the firmware has 3 seconds to start and then alter the 0xDEAD to 0x55AA. if it fails to do that the system will reset and the bootloader will see the 0xDEAD signifying the system failed to start properly we have flash corruption or other problems. If 0x55AA is there we know at least the init code worked and we crashed because of some software bug. No reflash needed. Simply restart. We write 0xDEAD and restart.

oh, and i always use hardware watchdogs.
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Offline firewalker

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Re: How bloody hard can it be to program an AVR chip?
« Reply #96 on: July 14, 2013, 10:11:06 pm »
He's photoshopped out 'porn' and 'unusual porn'. Fits alphabetically...

Ooooops, busted!  :scared: :scared: :scared:

Actually it was unziped folders from Win98 zip files. Ugly. I erased the long file name.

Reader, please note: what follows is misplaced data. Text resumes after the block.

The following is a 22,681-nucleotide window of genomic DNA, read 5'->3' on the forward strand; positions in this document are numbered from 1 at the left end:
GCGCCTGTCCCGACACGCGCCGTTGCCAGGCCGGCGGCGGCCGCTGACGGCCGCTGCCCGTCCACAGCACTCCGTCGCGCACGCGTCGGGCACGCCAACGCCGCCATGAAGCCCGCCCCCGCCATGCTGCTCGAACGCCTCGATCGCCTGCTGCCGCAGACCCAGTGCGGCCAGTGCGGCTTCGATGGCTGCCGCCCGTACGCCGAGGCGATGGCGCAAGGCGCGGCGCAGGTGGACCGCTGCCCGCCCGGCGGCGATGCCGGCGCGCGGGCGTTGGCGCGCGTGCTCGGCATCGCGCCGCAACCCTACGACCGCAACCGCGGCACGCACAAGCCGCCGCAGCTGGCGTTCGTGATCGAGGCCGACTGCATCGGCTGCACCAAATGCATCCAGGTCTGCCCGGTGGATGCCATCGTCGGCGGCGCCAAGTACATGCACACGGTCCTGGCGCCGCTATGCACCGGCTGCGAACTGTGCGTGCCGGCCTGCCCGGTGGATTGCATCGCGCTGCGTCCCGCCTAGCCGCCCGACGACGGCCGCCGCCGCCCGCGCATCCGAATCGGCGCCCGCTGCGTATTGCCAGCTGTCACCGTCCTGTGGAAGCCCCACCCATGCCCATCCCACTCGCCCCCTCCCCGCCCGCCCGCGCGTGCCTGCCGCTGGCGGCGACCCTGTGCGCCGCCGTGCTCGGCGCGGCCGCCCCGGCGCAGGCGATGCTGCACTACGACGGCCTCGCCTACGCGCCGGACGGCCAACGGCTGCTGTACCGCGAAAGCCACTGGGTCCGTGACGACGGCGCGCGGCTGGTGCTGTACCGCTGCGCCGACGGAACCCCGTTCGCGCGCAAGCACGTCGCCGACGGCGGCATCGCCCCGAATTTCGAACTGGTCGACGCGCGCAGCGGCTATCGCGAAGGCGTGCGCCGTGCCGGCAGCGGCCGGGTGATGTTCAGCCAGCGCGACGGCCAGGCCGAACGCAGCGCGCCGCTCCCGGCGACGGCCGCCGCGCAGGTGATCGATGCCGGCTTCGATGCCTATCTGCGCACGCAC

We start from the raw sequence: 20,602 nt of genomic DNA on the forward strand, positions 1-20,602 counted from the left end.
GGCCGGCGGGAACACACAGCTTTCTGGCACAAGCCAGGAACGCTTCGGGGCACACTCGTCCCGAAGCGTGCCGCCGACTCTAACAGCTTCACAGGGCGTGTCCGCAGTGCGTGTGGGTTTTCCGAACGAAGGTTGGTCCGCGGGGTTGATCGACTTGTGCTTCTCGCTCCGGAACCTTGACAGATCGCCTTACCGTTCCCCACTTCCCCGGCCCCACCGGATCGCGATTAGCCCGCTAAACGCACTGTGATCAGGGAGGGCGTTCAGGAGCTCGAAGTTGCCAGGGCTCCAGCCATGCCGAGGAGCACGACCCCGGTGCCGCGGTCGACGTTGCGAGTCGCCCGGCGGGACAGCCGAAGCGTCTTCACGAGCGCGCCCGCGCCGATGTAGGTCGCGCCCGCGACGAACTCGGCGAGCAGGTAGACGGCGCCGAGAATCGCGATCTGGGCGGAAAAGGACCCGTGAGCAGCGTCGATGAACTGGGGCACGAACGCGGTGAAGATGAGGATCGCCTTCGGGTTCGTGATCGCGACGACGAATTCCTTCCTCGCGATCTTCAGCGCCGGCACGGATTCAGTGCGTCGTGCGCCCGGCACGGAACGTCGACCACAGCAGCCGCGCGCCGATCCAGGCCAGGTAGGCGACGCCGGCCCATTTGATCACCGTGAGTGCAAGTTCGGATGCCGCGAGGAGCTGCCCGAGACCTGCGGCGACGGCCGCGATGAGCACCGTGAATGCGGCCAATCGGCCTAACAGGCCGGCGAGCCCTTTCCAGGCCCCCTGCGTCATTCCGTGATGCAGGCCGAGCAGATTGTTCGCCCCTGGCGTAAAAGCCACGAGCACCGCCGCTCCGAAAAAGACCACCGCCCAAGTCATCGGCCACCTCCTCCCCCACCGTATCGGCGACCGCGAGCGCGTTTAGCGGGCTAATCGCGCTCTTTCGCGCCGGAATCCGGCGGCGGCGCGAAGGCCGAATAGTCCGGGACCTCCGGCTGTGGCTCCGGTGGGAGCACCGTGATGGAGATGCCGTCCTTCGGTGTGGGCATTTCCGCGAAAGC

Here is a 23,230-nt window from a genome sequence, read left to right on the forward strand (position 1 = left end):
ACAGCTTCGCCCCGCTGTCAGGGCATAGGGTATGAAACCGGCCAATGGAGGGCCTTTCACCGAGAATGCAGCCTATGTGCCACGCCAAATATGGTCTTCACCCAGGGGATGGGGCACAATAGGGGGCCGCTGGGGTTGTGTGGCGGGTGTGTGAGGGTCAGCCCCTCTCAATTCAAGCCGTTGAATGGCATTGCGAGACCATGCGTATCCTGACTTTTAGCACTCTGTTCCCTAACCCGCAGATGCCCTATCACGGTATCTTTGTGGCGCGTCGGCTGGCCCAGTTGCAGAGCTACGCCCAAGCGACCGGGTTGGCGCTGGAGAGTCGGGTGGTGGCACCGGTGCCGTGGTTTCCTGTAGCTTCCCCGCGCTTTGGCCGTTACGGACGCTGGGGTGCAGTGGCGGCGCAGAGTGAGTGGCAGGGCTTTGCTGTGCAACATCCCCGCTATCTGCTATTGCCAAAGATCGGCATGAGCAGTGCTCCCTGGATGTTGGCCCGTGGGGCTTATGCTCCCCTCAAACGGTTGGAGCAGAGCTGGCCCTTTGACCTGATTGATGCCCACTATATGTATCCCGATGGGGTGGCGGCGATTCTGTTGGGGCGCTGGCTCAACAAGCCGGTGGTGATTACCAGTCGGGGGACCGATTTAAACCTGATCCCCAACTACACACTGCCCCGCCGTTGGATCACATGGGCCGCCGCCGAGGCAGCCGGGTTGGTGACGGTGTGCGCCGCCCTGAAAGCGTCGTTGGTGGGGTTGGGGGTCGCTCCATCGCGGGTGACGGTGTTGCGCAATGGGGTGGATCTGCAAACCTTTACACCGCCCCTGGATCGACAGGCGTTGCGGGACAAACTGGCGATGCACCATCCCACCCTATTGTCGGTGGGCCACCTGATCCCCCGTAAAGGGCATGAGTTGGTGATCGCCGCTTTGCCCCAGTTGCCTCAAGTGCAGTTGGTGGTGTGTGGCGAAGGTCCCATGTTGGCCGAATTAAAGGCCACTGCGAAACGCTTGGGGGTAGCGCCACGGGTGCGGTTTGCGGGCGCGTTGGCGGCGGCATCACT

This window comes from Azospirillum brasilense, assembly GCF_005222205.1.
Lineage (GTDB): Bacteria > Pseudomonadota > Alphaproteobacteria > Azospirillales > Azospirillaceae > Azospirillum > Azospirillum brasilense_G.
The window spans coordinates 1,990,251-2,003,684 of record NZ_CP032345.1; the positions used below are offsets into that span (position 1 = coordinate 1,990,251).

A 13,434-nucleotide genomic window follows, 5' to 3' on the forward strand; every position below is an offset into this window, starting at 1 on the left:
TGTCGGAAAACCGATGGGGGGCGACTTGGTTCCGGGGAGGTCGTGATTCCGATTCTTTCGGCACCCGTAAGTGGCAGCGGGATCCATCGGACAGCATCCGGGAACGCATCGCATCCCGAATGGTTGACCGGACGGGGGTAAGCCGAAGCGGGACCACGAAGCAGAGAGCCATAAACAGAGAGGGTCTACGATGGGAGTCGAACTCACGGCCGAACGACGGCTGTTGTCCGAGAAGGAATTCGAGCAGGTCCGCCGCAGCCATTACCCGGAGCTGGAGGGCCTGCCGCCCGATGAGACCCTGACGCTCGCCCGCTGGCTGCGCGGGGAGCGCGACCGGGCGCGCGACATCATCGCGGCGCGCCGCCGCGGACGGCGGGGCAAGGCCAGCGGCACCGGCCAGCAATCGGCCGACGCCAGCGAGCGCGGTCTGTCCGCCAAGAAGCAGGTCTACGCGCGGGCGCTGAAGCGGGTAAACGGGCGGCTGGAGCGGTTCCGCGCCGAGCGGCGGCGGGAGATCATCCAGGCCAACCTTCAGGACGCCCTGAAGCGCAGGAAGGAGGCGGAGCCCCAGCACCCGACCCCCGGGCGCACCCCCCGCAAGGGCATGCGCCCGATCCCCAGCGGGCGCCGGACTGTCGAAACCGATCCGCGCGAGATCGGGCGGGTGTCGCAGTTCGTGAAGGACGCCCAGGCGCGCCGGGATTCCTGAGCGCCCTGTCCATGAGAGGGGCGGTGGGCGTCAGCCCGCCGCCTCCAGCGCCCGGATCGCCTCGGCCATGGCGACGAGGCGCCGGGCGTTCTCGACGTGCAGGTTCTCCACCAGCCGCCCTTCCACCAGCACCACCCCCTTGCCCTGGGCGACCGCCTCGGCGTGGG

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« Last Edit: July 14, 2013, 10:14:34 pm by firewalker »
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Offline EEVblog

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Re: How bloody hard can it be to program an AVR chip?
« Reply #97 on: July 15, 2013, 12:00:21 am »
Windows is by default set to hide known file extensions.
filename.hex.html would show up as filename.hex since html is a known file type... makes things very misleading.

But the point is that windows on github does not add the HTML extension, it does save it as a .hex file. So unless you know that fact, you can get easily fooled, regardless of your windows settings.
 

Offline mrflibble

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Re: How bloody hard can it be to program an AVR chip?
« Reply #98 on: July 15, 2013, 12:10:26 am »